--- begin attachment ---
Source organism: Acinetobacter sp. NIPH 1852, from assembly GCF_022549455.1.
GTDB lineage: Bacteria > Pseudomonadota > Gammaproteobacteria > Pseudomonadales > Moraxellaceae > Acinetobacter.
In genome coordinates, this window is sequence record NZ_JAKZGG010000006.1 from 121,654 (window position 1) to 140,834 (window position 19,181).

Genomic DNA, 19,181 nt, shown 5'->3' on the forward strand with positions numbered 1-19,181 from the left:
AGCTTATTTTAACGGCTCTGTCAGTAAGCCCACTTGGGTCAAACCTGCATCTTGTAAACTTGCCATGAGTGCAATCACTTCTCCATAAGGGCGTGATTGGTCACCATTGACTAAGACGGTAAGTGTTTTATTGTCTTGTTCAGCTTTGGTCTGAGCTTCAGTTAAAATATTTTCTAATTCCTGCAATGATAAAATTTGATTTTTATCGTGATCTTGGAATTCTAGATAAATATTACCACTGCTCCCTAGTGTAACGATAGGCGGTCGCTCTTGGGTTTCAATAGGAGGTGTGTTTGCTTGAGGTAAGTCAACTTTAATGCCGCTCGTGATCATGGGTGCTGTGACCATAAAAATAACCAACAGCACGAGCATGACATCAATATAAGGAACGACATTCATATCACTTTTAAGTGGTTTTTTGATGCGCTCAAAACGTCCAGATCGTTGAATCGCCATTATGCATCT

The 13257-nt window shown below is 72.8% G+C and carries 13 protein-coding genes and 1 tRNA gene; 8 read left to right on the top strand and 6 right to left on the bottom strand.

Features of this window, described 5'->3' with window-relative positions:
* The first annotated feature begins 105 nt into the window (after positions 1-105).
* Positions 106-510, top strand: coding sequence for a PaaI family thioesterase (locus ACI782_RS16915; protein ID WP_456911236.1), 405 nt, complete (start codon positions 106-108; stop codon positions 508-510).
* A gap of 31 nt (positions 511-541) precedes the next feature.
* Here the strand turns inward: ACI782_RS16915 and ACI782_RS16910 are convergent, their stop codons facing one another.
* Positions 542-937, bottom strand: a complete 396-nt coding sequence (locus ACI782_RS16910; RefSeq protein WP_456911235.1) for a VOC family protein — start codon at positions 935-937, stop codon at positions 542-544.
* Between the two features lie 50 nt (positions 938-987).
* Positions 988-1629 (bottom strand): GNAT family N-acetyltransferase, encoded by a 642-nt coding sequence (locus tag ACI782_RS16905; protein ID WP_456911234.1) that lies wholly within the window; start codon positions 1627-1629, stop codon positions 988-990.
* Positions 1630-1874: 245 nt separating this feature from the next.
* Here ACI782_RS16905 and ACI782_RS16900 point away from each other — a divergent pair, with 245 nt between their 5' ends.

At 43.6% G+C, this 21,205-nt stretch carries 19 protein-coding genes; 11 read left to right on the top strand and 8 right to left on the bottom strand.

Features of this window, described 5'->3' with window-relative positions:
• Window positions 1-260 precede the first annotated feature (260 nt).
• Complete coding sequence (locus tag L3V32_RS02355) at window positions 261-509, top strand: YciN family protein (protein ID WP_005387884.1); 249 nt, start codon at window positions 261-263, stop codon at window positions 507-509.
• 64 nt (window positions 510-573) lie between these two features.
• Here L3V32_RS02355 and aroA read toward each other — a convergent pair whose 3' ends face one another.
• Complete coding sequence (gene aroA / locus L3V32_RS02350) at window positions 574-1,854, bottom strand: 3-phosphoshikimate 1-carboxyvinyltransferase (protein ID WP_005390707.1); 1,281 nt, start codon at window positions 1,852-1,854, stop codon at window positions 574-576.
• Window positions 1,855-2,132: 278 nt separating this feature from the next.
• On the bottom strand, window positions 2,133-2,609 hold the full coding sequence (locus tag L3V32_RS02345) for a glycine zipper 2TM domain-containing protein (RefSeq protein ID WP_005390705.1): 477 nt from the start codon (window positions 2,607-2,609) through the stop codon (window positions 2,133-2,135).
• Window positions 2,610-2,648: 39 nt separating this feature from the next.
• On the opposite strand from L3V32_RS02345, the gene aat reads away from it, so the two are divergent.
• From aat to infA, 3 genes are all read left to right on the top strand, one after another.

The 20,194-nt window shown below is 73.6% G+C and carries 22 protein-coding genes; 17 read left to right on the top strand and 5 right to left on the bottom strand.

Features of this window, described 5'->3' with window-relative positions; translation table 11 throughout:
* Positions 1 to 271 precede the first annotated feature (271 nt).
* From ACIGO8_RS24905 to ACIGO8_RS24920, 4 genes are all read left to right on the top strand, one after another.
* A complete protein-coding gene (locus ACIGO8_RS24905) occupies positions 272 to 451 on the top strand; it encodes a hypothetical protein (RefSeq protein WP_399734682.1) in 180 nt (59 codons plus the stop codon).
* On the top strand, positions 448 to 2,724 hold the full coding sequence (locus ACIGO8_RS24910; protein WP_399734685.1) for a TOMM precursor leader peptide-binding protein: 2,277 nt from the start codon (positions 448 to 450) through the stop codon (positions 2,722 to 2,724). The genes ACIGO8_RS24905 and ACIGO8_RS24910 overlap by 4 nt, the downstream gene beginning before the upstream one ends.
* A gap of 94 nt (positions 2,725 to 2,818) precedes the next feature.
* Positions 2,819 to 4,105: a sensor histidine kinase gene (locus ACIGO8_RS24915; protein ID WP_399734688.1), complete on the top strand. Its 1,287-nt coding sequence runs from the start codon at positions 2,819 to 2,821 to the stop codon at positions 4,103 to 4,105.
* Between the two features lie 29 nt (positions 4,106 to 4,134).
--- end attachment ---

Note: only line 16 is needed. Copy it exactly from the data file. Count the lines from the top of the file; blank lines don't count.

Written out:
* Here ACI782_RS16905 and ACI782_RS16900 point away from each other — a divergent pair, with 245 nt between their 5' ends.